Many credit files had additional reports that did not belong to the consumer’s file and
many had conflicting information. The reports provided limited information to help
individuals understand their particular score. The study concluded that while many
consumers are unharmed by these findings, millions of consumers are at risk of being
adversely affected by inaccurate information and incorrect scores. The potential exists
for individuals to either be denied credit or be placed into a more expensive pricing range.
Consumers can take steps to ensure the calculations are made on accurate
information. Individuals can request their credit reports from all three major bureaus and
check for incorrect or obsolete information. Correcting mistakes can be costly, time-
consuming, and frustrating. The bureau has 30 days to confirm an entry with the
reporting creditor and must make changes to the credit report if the mistake is confirmed.
If a creditor fails to respond the entry must be removed. This may require a follow up
inquiry by the consumer to make sure correcting steps were taken. Therefore, a consumer
may need to begin the process well in advance of applying for credit to guard against an
adverse lending decision.
While correcting mistakes can improve a consumer’s score, this is not a guaranteed
outcome because the consumer does not know how a particular entry fits into an
individual scoring formula. In addition, scoring models may be based on more than the
information found in a credit report. For example, the model may include data from the
loan application such as employment history.
Congress established consumer credit protections with the enactment of several laws
dealing with specific credit practices, including the FCRA in 1970. The FCRA has been
amended to meet the developing needs of consumers for credit protections. Congress
continues to monitor the effectiveness of the FCRA’s provisions as the use of consumer
credit information grows. Complaints by consumers and criticism by consumer advocates
have drawn congressional interest to issues raised by credit scoring.
The 108th Congress considered issues raised by credit reports and credit scoring
during the debate over whether to renew FCRA state law preemption provisions dealing
with the exchange of credit information.7 A series of hearings held before the House
Financial Institutions Subcommittee and the Senate Committee on Banking, Housing and
Urban Affairs on the provisions evolved into a forum for discussions on a number of
6 “Credit Score Accuracy and Implications for Consumers”, a report by the Consumer Federation
of America and the National Credit Reporting Association, Dec. 17, 2002,p.47.
7 For more information on the preemption provisions see CRS Report RS21449, Fair Credit
Reporting Act: Preemption of State Law, by Angie A. Welborn .
consumer protection issues. Concerns included access to credit report and scoring
information and the accuracy of that information. Identity theft and financial literacy were
also addressed during the hearings. Legislation, the Fair and Accurate Credit Transaction
Act of 2003 (H.R. 2622), was introduced and passed to reauthorize and make permanent
national credit reporting standards. The FACT Act (P.L. 108-159) was signed by the
President on December 4, 2003. The law addresses a variety of consumer protection
measures that were raised during the hearings.8 Consumer advocates were generally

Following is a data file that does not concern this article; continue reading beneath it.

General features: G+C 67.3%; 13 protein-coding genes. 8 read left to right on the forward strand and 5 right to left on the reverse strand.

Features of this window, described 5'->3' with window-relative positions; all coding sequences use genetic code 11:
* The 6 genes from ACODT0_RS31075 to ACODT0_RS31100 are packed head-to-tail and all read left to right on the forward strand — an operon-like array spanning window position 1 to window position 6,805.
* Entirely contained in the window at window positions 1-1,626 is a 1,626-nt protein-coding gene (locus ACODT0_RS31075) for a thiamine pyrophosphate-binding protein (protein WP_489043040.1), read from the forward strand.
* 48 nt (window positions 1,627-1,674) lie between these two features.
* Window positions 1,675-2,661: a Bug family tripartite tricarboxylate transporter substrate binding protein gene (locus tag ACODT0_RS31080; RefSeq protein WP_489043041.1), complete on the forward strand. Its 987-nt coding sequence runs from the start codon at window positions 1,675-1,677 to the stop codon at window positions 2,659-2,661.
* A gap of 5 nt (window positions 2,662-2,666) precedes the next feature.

supportive of the improved consumer protections but were opposed to the permanent
Major provisions of the FACT Act address credit reports and scores. Title II of P.L.
108-159 deals with the use of and consumer access to credit information. Title II provides
consumers the right to request a free credit report from national consumer reporting
agencies (bureaus) annually. Consumer will place a request by mail, phone, or the
Internet through a centralized system established by provisions in the act. Consumers will
also be able to request reports from specialty bureaus, for example landlord or insurance
reporting services. Financial institutions that furnish negative information regarding
credit extended to a customer to a reporting agency are required to notify the consumer
concerned in writing. Credit bureaus must provide credit scores and key disclosure
information on how the credit score was derived (including factors that adversely affected
a consumer’s score) upon request. In addition, the bureau must include a statement
indicating that the information and the credit scoring model may be different from the
credit score used by the lender. A reasonable fee may be charged for providing credit
scores. Mortgage lenders must disclose the credit score used by the lender in connection
with a home loan and the key factors affecting the credit score to the home loan applicant.
No fee is authorized for this disclosure.
Title III addresses the accuracy of information. Title III requires the creation of
guidelines for furnishers of information regarding the accuracy and completeness of the
information they provide to consumer reporting agencies. Consumers will be able to
dispute the accuracy of information directly with the furnisher. In addition, new
procedures for addressing consumer complaints by the Federal Trade Commission (FTC)
and credit bureaus are created. A risk based pricing notice will be required when credit
is extended on terms “materially less favorable than the most favorable terms available
to a substantial proportion of consumers”from that creditor.
P.L. 108-159 requires the FTC to conduct a number of studies. One study will report
on the effects of credit scores and credit-based insurance scores on the availability and
affordability of financial products. The FTC will study improving the accuracy and
completeness of information contained in consumer credit reports. The FTC must
conduct a study on ways to improve the FCRA. In an effort to increase and enhance
consumer knowledge, the FACT Act establishes a financial literacy and education
8 For a detailed summary of the key provisions in the FACT Act, see CRS Report RL32121, Fair
Credit Reporting Act: A Side-By-Side Comparison of House, Senate and Conference Versions,
by Angie A. Welborn and Loretta Nott.